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Winnipeg, CDC Lab Find Swine Flu Viruses

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Bianca
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« on: April 26, 2009, 09:17:40 pm »









                                            Winnipeg, CDC lab find swine flu viruses





By Helen Branswell,
THE CANADIAN PRESS
24th April 2009

Mexican authorities confirmed Friday they have found human infections with swine flu virus, a discovery that suggests the outbreak there may be linked to person-to-person spread of swine flu in the southwestern United States.

Canada’s National Microbiology laboratory found at least 16 positive cases of swine flu out of a shipment of 51 clinical specimens sent from Mexico to Winnipeg for testing, sources say. Those specimens included lung biopsies and nasal swabs, among other types of specimens.

Mexican officials said the U.S. Centers for Disease Control also found positives among samples tested in the CDC labs in Atlanta.

The World Health Organization expressed serious concern, saying it is considering whether it needs to raise the global pandemic alert level and has put the experts who would advise WHO on whether to go that route on alert to be ready to meet. The WHO activated its emergency operations centre on Friday.

The WHO is also deliberating whether it should launch an effort to try to contain the spread of a virus that appears to have possible pandemic potential. Modelling studies have suggested it might be possible to snuff out an emerging pandemic virus and the WHO has made plans over the years to try containment.

“We can’t say for sure that either a phase change or a rapid containment operation will happen. But both have been considered and are being considered,” spokesman Gregory Hartl said from Geneva.

“I still don’t think we have enough information to be able to say that this is a pandemic or not. Because there are questions over transmissibility, let’s say, of the virus. And we need to know more about how easily transmitted the virus is.”

Hartl said there have been no reports of infections in any other countries.

The unusual influenza A H1N1 swine viruses were first reported earlier this week, when the CDC announced it had found two human cases of infection with this never-before-seen virus. Testing shows the virus is vulnerable to Tamiflu and Relenza, the two main drugs used to fight flu.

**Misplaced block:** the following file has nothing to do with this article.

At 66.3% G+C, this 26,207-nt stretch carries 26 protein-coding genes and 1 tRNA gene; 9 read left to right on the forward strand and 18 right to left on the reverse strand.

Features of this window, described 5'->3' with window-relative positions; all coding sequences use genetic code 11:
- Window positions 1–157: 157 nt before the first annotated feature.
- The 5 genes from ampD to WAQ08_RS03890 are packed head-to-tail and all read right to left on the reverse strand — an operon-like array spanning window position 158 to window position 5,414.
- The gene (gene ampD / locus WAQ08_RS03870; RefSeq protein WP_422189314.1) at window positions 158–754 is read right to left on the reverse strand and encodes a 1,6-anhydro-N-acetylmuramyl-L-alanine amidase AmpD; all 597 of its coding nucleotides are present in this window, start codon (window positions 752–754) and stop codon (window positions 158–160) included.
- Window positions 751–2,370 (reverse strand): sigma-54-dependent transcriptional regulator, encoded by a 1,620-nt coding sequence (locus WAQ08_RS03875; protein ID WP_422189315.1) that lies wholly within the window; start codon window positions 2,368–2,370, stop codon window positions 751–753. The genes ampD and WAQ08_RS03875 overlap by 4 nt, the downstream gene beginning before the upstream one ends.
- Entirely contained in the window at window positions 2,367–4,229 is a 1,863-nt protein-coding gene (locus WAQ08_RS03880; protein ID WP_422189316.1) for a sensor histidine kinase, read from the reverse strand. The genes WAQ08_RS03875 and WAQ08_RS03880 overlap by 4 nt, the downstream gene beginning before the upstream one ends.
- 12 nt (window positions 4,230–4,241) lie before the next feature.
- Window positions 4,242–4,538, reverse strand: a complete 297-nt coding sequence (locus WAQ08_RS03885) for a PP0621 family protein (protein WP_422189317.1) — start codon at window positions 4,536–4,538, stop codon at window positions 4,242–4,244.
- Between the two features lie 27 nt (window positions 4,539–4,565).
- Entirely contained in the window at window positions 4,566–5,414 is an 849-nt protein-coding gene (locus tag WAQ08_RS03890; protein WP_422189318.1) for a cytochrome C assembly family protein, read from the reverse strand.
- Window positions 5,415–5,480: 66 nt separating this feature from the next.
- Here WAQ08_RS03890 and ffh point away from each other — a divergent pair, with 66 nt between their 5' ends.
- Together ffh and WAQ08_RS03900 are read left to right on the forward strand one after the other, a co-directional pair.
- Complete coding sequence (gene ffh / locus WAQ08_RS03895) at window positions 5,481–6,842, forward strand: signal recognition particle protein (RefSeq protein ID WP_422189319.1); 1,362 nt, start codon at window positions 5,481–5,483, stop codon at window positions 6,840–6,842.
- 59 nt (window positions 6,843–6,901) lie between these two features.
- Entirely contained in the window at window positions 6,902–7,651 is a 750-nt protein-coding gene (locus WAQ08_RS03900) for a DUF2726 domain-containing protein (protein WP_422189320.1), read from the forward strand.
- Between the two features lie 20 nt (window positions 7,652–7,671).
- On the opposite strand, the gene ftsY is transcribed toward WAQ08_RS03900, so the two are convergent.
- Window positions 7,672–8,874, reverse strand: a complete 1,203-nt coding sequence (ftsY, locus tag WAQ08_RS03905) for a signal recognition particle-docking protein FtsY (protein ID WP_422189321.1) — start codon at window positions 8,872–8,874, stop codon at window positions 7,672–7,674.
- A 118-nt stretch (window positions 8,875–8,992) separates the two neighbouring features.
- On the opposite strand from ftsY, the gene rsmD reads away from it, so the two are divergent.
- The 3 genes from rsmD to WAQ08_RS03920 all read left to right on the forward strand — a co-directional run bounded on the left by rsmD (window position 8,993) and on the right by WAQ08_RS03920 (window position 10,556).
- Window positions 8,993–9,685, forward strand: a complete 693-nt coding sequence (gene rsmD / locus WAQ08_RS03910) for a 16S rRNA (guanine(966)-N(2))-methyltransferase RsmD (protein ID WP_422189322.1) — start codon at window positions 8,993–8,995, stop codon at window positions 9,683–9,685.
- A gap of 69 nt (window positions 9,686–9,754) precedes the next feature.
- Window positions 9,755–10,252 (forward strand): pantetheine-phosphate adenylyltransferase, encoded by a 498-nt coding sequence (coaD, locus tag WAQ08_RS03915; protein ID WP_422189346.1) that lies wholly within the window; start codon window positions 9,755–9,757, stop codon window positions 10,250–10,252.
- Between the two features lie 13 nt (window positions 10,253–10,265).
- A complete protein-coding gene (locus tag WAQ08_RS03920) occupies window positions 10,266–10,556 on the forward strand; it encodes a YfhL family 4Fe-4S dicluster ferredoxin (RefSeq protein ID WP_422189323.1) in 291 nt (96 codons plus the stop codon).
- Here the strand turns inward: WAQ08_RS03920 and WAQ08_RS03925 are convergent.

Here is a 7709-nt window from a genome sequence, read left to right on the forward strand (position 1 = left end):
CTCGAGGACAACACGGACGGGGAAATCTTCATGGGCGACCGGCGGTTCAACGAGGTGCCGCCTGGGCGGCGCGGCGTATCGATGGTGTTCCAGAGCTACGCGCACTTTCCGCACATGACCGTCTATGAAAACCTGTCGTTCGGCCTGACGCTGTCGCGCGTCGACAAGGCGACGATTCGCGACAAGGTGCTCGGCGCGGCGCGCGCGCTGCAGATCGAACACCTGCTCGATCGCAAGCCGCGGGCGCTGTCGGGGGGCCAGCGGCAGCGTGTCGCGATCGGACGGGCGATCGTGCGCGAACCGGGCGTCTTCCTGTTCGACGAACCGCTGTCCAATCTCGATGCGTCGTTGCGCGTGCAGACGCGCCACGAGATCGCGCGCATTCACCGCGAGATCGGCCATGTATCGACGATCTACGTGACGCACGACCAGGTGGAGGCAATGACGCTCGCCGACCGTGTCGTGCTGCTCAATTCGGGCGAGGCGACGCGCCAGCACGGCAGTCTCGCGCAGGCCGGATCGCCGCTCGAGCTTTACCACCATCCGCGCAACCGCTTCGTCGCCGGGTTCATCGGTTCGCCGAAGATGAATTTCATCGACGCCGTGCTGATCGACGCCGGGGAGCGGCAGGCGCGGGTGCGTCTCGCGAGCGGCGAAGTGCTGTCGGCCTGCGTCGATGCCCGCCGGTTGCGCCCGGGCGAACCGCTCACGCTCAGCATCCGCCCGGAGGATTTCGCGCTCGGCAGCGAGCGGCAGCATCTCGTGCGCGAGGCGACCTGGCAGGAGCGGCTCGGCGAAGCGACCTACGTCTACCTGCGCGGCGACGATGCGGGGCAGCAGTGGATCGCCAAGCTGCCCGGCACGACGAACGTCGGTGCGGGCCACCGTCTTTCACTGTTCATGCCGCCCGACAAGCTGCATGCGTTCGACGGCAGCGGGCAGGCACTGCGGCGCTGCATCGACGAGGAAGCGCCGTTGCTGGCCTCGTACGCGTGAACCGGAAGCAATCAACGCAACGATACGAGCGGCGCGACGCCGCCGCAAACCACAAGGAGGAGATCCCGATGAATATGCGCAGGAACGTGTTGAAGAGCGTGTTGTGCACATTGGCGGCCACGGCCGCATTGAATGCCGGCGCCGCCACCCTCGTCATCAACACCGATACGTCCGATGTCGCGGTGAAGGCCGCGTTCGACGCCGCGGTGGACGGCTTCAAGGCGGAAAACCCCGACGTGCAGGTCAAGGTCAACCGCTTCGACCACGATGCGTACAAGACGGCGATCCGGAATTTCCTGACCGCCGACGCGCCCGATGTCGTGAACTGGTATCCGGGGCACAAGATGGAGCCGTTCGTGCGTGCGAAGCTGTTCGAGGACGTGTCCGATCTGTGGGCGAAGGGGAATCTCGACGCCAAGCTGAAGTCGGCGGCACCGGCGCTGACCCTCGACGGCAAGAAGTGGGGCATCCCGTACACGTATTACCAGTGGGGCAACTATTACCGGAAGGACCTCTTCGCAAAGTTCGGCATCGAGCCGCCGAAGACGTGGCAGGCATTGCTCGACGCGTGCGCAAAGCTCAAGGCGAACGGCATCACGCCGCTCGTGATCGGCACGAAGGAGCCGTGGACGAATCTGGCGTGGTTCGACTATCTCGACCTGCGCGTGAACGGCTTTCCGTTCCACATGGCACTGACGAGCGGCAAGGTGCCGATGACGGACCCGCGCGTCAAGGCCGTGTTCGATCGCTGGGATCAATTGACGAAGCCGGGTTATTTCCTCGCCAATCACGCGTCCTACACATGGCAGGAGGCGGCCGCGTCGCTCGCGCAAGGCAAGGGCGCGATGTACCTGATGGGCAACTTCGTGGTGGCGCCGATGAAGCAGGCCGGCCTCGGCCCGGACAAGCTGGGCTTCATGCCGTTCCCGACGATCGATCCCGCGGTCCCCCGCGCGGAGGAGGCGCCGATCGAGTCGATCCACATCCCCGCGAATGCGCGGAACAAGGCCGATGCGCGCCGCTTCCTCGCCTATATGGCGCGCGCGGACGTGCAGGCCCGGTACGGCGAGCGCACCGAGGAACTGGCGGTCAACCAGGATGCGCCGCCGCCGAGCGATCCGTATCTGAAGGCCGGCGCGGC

There has been no public confirmation that the Mexican virus is identical to the U.S. viruses.

Though human H1N1 viruses have been circulating for decades, it is not clear how much protection previous infection with them would confer against a virus made up predominantly of swine flu genes. The virus also has some bird genes and one human gene.

U.S. authorities have confirmed seven cases of swine flu infection in people in Southern California and Texas over the past few days. The seven range in age from nine to 54 years of age. All have recovered from the infection; one needed hospitalization.

But the news coming out of Mexico paints a different story.

In a television interview, Secretary of Health Jose Angel Cordova Villalobos said there have been 45 deaths, but only 16 of those were directly related to the flu in question.

An estimated 943 people are ill, the television report said.

The majority of the cases are occurring in young, previously healthy adults in their mid 20s to mid 40s, reports suggest. Experts aren’t certain if all of those people are sick with this virus or if other flu or respiratory viruses are also circulating and muddling the picture.

Schools were closed Friday in Mexico City, one of three areas of the country where cases have been reported.

Hartl said the WHO is sending staff to Mexico to help authorities there get a better handle on the scope of the problem.

“We’re extremely concerned because we’re looking at five different influenza events which may or may not be connected,” he said, referring to California, Texas and three possibly linked outbreaks in Mexico.

“But they are unusual events, either because of the time of the year that they happened and or because of the people that have been affected. This is a great concern to us and we have activated our strategic health operation centre which is a 24-hour around-the-clock command and control centre.”

Canada and the United States have also launched their emergency control centres, signalling this is an event they want to track around the clock.

The world is currently at level 3 of the WHO’s six-rung pandemic alert ladder, because of ongoing sporadic cases of human infection with the H5N1 avian flu virus. Phase 3 means there are occasional human cases with a novel flu virus.

WHO would need the advice of an expert panel to move up to Phase 4 or beyond. Phase 6 is a pandemic.
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